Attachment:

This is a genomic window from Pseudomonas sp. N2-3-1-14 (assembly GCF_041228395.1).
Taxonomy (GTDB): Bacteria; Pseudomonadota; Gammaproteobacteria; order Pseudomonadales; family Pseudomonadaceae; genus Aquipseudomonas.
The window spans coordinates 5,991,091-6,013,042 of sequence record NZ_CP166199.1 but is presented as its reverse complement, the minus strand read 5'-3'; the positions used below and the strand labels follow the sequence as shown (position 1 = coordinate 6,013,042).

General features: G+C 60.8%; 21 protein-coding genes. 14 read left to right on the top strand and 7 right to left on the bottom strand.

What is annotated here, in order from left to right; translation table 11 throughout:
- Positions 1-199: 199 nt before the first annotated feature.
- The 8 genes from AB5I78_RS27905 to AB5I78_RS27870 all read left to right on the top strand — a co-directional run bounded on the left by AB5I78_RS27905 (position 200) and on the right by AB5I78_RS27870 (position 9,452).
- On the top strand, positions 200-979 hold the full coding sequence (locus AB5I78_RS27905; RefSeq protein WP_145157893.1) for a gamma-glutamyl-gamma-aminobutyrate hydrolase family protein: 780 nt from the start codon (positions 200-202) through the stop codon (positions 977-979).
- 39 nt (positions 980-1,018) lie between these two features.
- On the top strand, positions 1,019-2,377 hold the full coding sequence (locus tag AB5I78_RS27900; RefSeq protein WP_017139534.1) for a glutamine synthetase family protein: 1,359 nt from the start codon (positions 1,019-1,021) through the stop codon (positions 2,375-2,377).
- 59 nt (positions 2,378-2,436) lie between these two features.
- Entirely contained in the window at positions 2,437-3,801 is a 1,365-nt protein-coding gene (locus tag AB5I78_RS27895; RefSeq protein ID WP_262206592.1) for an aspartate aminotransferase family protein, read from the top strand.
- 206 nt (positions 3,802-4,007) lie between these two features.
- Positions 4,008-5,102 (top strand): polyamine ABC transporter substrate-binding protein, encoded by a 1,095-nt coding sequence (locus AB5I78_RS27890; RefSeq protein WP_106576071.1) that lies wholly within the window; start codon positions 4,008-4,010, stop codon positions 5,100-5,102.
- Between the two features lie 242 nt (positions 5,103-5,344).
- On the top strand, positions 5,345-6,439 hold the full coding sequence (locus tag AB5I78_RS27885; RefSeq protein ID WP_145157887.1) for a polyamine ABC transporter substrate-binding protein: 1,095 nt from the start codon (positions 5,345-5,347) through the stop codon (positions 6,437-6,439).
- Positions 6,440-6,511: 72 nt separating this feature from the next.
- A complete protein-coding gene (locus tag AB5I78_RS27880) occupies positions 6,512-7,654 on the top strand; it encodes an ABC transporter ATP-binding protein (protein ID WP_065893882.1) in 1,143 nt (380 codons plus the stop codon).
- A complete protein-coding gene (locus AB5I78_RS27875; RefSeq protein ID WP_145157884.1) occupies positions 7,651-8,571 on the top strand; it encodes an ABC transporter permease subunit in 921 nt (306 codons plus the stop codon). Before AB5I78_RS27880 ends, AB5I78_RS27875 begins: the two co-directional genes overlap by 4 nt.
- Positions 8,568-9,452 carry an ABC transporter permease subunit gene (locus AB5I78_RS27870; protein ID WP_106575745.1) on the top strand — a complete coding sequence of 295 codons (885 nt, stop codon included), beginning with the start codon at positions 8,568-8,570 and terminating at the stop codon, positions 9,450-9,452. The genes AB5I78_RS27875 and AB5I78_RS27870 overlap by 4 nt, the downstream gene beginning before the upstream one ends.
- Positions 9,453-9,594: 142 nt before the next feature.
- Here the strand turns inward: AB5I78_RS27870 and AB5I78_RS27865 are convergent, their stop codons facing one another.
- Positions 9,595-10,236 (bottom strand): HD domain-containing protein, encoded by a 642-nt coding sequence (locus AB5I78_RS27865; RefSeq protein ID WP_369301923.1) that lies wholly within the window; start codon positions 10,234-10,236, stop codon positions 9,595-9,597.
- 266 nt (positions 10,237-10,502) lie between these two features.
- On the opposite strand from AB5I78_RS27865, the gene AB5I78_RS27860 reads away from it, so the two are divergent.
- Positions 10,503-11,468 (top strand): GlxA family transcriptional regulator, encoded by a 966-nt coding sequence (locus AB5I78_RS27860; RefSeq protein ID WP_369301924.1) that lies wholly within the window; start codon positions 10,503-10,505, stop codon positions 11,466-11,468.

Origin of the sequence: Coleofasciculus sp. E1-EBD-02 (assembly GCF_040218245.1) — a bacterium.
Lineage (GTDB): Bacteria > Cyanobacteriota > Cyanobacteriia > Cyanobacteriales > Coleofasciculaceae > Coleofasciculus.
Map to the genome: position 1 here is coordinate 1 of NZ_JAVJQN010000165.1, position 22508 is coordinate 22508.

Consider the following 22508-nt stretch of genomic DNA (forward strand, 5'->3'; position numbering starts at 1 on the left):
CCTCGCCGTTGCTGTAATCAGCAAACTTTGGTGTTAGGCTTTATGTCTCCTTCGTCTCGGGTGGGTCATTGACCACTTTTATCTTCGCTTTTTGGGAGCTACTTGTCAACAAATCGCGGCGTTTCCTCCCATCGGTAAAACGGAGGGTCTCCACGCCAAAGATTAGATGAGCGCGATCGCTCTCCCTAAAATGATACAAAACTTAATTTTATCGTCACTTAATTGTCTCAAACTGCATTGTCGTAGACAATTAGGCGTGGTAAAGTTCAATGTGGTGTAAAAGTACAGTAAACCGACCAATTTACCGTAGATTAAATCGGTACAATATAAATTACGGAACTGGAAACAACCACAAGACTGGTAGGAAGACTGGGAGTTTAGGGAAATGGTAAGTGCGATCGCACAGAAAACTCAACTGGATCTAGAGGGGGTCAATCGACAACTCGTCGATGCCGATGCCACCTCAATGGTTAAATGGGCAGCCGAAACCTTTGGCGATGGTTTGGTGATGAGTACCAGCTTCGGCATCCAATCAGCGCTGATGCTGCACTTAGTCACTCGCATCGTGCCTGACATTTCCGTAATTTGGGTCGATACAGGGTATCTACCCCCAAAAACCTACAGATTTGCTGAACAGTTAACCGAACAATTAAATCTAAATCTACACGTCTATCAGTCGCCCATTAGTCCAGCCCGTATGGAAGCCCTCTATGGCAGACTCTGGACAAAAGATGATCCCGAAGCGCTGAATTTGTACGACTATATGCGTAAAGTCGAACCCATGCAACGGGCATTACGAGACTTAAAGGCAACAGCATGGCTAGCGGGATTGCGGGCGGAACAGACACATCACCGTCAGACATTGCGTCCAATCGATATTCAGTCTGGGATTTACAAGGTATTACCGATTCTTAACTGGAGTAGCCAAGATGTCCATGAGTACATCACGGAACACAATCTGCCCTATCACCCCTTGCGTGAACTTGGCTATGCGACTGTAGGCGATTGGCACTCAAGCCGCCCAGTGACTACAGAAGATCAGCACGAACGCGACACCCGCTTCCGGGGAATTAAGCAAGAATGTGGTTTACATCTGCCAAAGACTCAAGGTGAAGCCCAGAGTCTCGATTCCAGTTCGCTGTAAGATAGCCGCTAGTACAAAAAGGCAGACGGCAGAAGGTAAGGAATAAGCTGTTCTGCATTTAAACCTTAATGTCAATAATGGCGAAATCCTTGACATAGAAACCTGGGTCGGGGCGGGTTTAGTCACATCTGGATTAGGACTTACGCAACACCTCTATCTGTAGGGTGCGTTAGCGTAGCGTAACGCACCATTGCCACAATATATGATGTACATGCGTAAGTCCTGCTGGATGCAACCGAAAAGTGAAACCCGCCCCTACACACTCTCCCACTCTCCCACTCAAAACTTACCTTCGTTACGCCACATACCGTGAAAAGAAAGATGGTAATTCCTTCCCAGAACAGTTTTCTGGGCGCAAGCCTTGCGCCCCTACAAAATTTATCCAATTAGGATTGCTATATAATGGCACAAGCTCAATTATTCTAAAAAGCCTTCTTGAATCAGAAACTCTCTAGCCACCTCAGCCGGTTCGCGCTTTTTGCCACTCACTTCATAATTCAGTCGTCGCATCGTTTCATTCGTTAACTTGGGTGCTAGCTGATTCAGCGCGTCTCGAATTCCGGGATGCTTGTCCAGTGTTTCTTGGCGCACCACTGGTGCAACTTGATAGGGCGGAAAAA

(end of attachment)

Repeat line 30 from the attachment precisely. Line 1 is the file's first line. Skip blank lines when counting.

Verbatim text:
Consider the following 22508-nt stretch of genomic DNA (forward strand, 5'->3'; position numbering starts at 1 on the left):